A tandem kayak is available for guest use, located on the rack near the beach in space C-17. Kayakers must use life jackets, which are provided for your use inside the cockpit. Please leave the unused life jackets in the rack space then pack all jackets away again in the cockpit and replace the cockpit cover when you are done. 

Some tips on the tandem kayak: If you are new to kayaking or new to using a tandem, be patient and give yourself (and your partner!) time to adjust. It is sometimes best to let whomever takes the rear spot establish their rhythm before the front kayaker joins in. The most important part is to relax and have fun with it!

 
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The Hill

In the 1700’s this whole area was covered with orchards belonging to the Seneca Indians, one of the six nations of the Iroquois.  In the 1800’s the Morse family continued this practice and today you can still see terraces climbing the hill behind the house.  This is another part of Seneca Point where Bogey tramped about on adventures with his friends growing up.

An old work road cuts up the hill which you can access by heading up Seneca Point Road in the direction of Bristol Harbour. Cut in at any of the points near or past the “Fox X-ing” sign.  The path is fairly even but can be steep so be sure to go at a pace you are comfortable with.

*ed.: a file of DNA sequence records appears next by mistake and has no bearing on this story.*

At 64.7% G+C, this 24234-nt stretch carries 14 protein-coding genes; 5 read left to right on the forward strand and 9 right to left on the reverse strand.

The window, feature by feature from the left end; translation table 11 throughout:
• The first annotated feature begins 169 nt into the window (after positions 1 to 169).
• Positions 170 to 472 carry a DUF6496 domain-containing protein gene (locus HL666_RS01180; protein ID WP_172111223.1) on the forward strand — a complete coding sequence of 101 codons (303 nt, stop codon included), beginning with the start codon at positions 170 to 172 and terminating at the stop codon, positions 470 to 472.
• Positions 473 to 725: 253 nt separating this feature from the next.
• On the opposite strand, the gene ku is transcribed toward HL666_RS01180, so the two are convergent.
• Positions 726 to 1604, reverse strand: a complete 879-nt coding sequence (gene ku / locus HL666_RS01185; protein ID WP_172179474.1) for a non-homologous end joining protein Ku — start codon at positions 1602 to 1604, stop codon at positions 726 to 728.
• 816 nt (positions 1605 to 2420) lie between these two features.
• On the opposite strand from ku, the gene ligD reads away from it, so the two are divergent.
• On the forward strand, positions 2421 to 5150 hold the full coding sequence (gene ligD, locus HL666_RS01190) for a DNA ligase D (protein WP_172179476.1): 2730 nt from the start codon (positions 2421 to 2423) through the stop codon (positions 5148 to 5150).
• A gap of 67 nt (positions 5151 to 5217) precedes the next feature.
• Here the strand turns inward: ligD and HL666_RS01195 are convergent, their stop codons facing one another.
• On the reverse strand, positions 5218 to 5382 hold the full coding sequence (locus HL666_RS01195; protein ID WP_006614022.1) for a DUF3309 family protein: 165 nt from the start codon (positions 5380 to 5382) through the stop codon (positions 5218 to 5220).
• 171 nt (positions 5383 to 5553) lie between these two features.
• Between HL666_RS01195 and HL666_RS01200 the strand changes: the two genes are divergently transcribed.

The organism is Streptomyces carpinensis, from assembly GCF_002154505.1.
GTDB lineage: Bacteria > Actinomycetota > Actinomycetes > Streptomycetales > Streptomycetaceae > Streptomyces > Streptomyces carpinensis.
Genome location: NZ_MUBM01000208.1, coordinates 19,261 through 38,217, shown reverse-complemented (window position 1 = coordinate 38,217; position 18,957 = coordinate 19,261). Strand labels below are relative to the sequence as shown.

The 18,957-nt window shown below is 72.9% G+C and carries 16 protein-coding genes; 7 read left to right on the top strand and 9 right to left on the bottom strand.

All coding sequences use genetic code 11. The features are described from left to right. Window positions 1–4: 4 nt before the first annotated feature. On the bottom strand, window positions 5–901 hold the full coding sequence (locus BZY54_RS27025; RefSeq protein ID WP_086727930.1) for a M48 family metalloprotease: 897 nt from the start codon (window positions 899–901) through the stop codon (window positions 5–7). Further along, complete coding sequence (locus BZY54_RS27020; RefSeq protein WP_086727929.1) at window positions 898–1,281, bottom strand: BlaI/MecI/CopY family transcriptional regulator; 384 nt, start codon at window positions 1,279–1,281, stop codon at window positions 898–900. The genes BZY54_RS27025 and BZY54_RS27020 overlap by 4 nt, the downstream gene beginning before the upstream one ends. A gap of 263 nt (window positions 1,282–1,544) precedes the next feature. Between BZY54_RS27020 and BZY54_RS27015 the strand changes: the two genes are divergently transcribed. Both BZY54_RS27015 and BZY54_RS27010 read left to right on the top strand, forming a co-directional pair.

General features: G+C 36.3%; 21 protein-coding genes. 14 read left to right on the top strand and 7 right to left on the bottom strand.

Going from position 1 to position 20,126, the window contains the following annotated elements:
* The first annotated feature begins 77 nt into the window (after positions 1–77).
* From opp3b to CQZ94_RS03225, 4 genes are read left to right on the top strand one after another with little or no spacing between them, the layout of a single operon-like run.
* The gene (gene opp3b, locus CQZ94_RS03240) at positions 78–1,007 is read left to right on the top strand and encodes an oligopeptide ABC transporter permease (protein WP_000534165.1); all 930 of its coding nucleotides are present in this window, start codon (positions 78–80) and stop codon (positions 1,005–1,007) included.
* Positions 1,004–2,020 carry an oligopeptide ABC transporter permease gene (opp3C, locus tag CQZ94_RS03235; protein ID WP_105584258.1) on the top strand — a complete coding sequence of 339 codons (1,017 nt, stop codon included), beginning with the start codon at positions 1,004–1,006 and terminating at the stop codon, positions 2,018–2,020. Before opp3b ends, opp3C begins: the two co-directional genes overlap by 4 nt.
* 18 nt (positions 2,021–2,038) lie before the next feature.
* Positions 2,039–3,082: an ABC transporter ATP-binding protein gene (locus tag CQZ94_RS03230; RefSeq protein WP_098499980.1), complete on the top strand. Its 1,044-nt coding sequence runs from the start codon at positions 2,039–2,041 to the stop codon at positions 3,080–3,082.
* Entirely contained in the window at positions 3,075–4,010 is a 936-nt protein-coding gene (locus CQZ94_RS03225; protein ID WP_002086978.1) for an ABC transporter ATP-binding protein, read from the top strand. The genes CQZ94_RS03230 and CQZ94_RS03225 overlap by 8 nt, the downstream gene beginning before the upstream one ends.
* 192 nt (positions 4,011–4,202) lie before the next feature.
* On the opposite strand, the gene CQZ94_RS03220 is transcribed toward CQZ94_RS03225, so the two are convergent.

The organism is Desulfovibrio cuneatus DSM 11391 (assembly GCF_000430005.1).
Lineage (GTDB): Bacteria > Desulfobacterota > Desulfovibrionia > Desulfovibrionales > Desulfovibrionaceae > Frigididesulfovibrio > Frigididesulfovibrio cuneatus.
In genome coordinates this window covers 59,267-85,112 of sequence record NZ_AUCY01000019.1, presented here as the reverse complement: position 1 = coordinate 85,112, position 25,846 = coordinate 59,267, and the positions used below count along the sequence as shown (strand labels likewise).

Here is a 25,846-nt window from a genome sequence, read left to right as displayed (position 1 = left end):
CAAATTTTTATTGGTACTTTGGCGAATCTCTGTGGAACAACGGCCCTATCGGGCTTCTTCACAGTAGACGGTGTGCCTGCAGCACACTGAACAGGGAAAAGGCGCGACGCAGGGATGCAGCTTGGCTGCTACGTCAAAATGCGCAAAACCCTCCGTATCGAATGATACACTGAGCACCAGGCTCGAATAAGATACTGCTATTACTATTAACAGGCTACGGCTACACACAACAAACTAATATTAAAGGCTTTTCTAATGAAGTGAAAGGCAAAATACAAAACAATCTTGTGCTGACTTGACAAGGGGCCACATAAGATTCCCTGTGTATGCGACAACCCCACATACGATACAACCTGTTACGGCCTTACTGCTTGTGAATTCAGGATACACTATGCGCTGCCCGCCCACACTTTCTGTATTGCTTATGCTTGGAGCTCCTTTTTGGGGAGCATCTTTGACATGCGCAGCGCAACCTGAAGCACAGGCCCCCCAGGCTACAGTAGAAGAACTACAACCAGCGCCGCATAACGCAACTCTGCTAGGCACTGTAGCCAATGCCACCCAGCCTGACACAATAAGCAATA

A walk up the hill can yield any number of wildlife sightings. Our neighborhood foxes frequently forage up and down the deer paths here and can be sighted at various times of day, especially afternoons or at dusk.

Also: deer, wild turkey, and Pileated woodpeckers have been seen back here.

Please limit your exploration up here to our property which ends where the path narrows to a fairly precipitous deer track, just past the park bench which we’ve placed there.  

 
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The Road

People come from all around the area to walk the 1.5 mile stretch that runs along the lake shore from outside our house to the bottom of Bopple Hill. The three-mile circuit is nearly flat with only slight elevations along the way and has great views across the lake.  Its beauty, its flatness, and the fact that it can be completed in almost exactly an hour makes it a popular destination for walkers.

Keep an eye out for birds along the way.  Various species of woodpecker, including Pileated, like the wooded slopes overlooking the lake. Of the more colorful birds one is likely to see (depending on the season) are: Baltimore Orioles, Rose-Breasted Grosbeaks, Goldfinches, Purple Finches, Scarlet Tanagers, and Bluebirds.  Many species of waterfowl have been sighted along the shore including: Loons, Mergansers, Ruddy Ducks, Wood Ducks, and Buffleheads.

Please be cautious of drivers, who have a tendency to speed coming down the hill from Bristol Harbour.

 
The brook is at its most magical—and most treacherous—in winter.  Be wary.

The brook is at its most magical—and most treacherous—in winter.  Be wary.

 
The view of the marina from the cliff

The view of the marina from the cliff